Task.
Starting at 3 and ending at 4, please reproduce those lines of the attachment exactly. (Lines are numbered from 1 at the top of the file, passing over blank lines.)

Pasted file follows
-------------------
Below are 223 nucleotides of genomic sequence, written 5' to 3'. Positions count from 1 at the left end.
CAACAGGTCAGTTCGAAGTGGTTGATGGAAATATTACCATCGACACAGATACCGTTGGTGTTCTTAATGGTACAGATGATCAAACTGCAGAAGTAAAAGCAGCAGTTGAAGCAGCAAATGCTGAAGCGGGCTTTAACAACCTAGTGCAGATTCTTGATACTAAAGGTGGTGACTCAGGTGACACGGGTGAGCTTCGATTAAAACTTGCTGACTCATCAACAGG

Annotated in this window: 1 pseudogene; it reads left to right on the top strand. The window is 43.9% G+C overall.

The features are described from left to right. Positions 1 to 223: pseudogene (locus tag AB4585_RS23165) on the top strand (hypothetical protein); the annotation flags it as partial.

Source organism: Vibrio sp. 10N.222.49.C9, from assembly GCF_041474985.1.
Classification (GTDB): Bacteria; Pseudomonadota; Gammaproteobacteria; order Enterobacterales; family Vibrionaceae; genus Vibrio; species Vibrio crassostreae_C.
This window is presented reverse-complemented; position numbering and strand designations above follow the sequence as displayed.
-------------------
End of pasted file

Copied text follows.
Annotated in this window: 1 pseudogene; it reads left to right on the top strand. The window is 43.9% G+C overall.

The features are described from left to right. Positions 1 to 223: pseudogene (locus tag AB4585_RS23165) on the top strand (hypothetical protein); the annotation flags it as partial.